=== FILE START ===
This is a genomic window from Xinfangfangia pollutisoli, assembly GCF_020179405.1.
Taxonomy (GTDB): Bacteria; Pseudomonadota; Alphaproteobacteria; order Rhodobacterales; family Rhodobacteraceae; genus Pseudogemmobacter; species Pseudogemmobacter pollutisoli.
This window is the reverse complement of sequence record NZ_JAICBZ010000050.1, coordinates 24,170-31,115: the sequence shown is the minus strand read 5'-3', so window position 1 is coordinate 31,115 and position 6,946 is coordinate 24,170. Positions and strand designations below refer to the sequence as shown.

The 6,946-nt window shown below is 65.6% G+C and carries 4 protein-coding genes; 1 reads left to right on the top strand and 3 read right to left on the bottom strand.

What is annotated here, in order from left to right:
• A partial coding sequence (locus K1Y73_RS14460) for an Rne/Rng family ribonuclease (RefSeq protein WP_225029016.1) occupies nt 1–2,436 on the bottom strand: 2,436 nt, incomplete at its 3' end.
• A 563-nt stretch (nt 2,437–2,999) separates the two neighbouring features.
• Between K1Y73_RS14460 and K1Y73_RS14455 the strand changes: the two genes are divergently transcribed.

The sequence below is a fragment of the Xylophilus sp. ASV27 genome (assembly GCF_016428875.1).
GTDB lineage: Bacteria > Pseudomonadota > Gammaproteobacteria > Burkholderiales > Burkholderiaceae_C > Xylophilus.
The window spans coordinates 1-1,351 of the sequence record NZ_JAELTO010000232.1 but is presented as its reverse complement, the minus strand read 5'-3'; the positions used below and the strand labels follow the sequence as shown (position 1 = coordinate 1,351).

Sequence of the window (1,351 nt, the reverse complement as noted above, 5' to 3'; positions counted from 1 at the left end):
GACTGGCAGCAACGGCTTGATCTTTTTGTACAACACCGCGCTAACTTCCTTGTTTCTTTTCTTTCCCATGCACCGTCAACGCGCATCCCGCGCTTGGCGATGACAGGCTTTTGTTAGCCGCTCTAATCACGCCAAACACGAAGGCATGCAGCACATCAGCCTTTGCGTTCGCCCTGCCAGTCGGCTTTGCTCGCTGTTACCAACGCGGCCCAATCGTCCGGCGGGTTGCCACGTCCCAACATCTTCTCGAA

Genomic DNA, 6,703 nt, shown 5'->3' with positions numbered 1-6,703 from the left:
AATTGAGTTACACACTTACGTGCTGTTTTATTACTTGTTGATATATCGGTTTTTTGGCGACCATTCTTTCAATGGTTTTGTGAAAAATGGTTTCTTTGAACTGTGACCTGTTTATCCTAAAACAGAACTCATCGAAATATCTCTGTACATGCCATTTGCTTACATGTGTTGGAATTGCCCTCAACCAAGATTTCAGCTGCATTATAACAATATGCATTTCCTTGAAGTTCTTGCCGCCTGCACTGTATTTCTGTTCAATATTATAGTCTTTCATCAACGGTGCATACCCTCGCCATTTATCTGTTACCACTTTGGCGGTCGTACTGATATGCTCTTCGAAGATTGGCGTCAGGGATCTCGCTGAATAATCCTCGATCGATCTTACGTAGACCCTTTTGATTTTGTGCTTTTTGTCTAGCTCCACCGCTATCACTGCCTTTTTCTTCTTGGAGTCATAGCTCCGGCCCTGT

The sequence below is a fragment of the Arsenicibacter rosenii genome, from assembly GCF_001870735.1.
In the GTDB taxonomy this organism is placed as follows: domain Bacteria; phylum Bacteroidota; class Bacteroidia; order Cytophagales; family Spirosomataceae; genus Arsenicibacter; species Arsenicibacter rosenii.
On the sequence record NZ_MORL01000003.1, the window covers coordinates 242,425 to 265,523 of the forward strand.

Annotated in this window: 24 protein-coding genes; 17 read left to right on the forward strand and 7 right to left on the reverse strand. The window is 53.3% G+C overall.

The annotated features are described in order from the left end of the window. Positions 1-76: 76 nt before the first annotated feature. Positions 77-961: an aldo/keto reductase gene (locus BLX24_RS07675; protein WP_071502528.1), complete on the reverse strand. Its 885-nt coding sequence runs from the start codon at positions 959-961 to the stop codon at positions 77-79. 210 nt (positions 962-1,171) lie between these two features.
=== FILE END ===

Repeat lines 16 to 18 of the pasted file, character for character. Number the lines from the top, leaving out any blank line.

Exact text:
The sequence below is a fragment of the Arsenicibacter rosenii genome, from assembly GCF_001870735.1.
In the GTDB taxonomy this organism is placed as follows: domain Bacteria; phylum Bacteroidota; class Bacteroidia; order Cytophagales; family Spirosomataceae; genus Arsenicibacter; species Arsenicibacter rosenii.
On the sequence record NZ_MORL01000003.1, the window covers coordinates 242,425 to 265,523 of the forward strand.